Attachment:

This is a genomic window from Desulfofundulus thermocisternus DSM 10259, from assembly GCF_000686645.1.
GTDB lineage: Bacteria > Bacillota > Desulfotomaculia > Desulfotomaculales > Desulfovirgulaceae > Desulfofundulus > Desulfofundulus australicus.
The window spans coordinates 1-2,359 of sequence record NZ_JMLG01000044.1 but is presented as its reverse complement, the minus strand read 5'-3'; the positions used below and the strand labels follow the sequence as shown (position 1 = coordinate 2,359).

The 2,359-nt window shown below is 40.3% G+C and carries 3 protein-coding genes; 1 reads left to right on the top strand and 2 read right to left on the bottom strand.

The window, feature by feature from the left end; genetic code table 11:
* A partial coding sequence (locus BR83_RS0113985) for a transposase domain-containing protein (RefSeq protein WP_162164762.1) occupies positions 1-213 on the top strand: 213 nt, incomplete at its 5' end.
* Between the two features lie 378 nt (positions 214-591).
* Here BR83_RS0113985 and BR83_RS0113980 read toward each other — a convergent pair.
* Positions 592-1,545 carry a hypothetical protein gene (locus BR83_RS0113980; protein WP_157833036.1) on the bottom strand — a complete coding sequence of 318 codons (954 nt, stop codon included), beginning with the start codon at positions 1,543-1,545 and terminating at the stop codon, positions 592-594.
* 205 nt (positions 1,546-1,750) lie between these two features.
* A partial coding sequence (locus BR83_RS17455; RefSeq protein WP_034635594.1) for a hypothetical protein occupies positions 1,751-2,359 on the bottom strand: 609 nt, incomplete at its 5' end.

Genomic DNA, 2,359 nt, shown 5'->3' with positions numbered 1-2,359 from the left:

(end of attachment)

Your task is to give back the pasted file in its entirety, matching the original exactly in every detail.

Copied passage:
This is a genomic window from Desulfofundulus thermocisternus DSM 10259, from assembly GCF_000686645.1.
GTDB lineage: Bacteria > Bacillota > Desulfotomaculia > Desulfotomaculales > Desulfovirgulaceae > Desulfofundulus > Desulfofundulus australicus.
The window spans coordinates 1-2,359 of sequence record NZ_JMLG01000044.1 but is presented as its reverse complement, the minus strand read 5'-3'; the positions used below and the strand labels follow the sequence as shown (position 1 = coordinate 2,359).

The 2,359-nt window shown below is 40.3% G+C and carries 3 protein-coding genes; 1 reads left to right on the top strand and 2 read right to left on the bottom strand.

The window, feature by feature from the left end; genetic code table 11:
* A partial coding sequence (locus BR83_RS0113985) for a transposase domain-containing protein (RefSeq protein WP_162164762.1) occupies positions 1-213 on the top strand: 213 nt, incomplete at its 5' end.
* Between the two features lie 378 nt (positions 214-591).
* Here BR83_RS0113985 and BR83_RS0113980 read toward each other — a convergent pair.
* Positions 592-1,545 carry a hypothetical protein gene (locus BR83_RS0113980; protein WP_157833036.1) on the bottom strand — a complete coding sequence of 318 codons (954 nt, stop codon included), beginning with the start codon at positions 1,543-1,545 and terminating at the stop codon, positions 592-594.
* 205 nt (positions 1,546-1,750) lie between these two features.
* A partial coding sequence (locus BR83_RS17455; RefSeq protein WP_034635594.1) for a hypothetical protein occupies positions 1,751-2,359 on the bottom strand: 609 nt, incomplete at its 5' end.

Genomic DNA, 2,359 nt, shown 5'->3' with positions numbered 1-2,359 from the left: